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Psychology Internship Philosophy and Goals
Psychology Internship Philosophy and Goals

The Psychology Internship Program at Children's Mercy Hospitals and Clinics is focused on delivering services to infants, children, adolescents and their families, as well as supporting caregivers who regularly interact with children (i.e., teachers, social services workers, residential workers and medical staff).

Whenever possible, interns are exposed to empirically validated treatment procedures and the supporting published literature on these procedures.

Program Goals

The major aspiration of the program is to provide an integrated, individually-tailored and balanced series of learning experiences that will serve the aspiring professional psychologist with opportunities to:

  • Practice and expand on previously held knowledge and learned skills 
  • Develop new skills and knowledge 
  • Experience personal and professional growth and development, thus contributing to the emergence of a competent, scientist/practitioner professional psychologist 
  • Gain a working knowledge of the pediatric medical community 

In order to support this aspiration and our program philosophy, the following represent the internship's training goals:

Goal 1: Interns will engage in practices and behaviors that facilitate effective professional relationships.

Goal 2: Interns will know how to assess and conceptualize psychological functioning in a diverse range of presenting problems with diverse pediatric populations.

Goal 3: Interns will gain clinical experience in the provision of effective psychological intervention.

Goal 4: Interns will gain clinical experience in the practice of consultation.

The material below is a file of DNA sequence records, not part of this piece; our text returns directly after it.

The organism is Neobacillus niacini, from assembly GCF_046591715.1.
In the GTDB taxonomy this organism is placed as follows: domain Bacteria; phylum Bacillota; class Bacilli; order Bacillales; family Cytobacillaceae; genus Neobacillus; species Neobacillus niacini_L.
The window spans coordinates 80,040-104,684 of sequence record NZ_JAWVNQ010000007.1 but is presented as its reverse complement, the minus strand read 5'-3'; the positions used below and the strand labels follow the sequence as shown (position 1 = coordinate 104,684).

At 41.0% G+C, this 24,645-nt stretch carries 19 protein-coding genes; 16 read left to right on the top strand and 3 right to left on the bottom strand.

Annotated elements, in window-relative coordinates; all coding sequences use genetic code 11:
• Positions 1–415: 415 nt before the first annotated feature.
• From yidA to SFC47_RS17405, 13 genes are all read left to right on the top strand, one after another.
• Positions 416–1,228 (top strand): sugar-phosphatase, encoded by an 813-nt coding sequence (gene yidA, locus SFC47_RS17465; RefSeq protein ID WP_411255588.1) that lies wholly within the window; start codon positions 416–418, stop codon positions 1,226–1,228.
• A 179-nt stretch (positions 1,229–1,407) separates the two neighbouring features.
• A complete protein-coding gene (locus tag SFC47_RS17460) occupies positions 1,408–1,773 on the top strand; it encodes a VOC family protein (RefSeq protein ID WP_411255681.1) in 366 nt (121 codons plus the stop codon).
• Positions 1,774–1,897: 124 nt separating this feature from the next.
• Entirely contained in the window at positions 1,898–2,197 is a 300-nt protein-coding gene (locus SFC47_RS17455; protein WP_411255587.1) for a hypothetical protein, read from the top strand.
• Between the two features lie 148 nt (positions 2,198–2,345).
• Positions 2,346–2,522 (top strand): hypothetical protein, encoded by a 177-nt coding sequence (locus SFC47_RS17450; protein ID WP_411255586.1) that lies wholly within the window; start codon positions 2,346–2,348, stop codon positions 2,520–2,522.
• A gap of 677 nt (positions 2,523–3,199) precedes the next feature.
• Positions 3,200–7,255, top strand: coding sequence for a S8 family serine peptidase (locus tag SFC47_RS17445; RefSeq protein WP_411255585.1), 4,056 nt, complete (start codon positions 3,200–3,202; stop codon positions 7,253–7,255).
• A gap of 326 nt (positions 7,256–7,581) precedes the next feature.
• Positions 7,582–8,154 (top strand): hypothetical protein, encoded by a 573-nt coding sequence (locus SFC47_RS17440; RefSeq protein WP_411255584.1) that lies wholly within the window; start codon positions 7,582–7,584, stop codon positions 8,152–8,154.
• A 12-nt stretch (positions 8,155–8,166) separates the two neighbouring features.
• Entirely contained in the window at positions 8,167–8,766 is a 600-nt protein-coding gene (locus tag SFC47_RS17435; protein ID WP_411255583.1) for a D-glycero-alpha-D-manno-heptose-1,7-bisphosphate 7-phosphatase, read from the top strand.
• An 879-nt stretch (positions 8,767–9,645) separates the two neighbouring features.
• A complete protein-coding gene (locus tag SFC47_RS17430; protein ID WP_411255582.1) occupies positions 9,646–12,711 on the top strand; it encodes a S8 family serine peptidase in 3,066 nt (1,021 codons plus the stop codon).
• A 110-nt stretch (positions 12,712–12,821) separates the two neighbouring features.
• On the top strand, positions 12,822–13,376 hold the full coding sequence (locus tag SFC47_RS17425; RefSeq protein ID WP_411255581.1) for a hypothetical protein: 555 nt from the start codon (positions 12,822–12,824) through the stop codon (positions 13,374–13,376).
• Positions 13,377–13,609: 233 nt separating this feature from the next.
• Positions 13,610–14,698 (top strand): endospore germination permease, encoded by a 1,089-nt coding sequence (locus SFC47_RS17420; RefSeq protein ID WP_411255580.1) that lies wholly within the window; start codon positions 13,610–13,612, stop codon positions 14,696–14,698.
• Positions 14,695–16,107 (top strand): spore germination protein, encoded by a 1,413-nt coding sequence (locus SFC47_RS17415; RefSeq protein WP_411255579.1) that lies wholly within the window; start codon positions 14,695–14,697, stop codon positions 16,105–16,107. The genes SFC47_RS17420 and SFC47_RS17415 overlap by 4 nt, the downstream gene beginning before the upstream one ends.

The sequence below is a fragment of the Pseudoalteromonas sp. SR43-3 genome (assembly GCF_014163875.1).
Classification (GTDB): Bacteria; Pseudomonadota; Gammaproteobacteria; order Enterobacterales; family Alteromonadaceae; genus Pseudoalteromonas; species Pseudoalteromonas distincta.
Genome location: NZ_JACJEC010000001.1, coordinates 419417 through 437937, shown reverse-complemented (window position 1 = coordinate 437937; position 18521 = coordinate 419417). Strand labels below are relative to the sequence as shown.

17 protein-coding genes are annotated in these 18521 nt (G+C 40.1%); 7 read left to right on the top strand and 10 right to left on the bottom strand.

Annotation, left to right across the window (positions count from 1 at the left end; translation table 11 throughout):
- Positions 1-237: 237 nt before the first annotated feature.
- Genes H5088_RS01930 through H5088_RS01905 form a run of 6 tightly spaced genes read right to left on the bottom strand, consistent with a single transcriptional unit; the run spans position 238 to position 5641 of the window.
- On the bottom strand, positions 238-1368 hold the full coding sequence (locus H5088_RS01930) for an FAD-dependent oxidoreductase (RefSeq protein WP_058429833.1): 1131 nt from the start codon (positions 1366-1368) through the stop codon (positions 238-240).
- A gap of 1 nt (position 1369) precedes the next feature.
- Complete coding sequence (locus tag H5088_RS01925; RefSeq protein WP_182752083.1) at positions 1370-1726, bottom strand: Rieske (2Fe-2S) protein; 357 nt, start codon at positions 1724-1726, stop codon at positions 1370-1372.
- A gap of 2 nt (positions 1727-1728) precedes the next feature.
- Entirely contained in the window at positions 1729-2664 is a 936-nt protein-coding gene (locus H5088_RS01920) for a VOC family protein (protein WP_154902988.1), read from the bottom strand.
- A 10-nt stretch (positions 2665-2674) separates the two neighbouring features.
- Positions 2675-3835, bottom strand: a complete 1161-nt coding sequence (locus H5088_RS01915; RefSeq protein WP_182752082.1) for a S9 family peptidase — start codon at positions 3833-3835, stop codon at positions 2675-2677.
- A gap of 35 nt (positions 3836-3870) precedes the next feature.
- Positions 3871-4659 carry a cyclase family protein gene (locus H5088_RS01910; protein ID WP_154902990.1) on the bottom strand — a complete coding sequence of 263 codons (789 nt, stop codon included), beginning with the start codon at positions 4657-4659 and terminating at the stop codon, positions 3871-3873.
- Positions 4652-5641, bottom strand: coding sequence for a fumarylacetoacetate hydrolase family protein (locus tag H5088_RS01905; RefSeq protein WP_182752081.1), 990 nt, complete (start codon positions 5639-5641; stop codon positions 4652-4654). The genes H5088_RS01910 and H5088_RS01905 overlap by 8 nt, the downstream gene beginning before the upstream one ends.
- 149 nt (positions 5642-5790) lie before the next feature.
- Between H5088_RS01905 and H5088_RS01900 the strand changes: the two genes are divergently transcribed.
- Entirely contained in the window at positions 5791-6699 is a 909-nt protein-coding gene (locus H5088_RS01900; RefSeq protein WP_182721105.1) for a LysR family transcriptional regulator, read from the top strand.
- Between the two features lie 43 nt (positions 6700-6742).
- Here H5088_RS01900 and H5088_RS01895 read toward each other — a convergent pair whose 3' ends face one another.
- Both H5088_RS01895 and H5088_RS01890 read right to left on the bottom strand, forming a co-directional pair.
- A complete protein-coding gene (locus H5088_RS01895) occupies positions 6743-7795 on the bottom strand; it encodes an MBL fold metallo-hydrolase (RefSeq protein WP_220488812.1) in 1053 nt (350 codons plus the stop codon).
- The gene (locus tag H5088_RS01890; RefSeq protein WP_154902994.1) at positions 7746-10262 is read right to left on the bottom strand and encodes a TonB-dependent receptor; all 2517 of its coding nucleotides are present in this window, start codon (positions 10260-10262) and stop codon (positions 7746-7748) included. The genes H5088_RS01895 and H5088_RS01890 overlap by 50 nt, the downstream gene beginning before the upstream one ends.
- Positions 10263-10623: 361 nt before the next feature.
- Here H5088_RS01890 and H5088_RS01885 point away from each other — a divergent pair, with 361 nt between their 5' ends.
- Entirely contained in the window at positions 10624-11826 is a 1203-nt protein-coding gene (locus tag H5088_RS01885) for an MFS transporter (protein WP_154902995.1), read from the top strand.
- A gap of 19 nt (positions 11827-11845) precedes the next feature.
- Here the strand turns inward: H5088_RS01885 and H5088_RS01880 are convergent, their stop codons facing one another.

Training Philosophy

The CMH Pre-doctoral Psychology Internship Program follows a "Scientist Practitioner" training model. In accordance with the Scientist Practitioner model, our program strives to integrate science and practice so that activities and advances in one domain inform the other. Interns are to learn about practice and research, and carry both out under the supervision of faculty with expertise in these areas. While the primary focus of our program remains training in clinical practice, the addition of a significant number of faculty who conduct rigorous research has allowed us to expand our research mission and to involve interns in that research in meaningful ways. Consistent with this model, our goal is to produce psychologists who use scientific methodology in their practice-decisions; to work with clients using scientifically valid methods, tools, and techniques; to inform their clients of scientifically-based findings and approaches to their presenting problems; and to conduct practice-based research. 

Training Model

To further help delineate our training model and practice, our program closely mirrors the model set out by Roberts, et al. in Professional Psychology: Research and Practice, 1998 entitled "A model for Training Psychologists to provide Services for Children and Adolescents" (to access this article, click here).

We believe that while this model seems to have at its basis that of scientist-practitioner, it adds some specificity that further informs the training of those intending to focus their professional work in the care of children and their families. This model posits a clear set of tasks and learning experiences that are essential to the development of the aspiring pediatric psychologist.

Training Components

Training components comprising the model include: Developmental psychology; developmental psychopathology; child, adolescent and family assessment methods; intervention strategies; research methods and systems evaluation; professional, ethical and legal issues pertaining to children, adolescents and families; issues of diversity; the role of multiple disciplines and service delivery systems; prevention, family support and health promotion; and social issues affecting children, adolescents and families.

While the model suggests that a significant proportion of the didactic exposure in these areas will occur during the graduate coursework, it also assumes that the intensive clinical experiences provided during internship are essential to the mastery of these areas.

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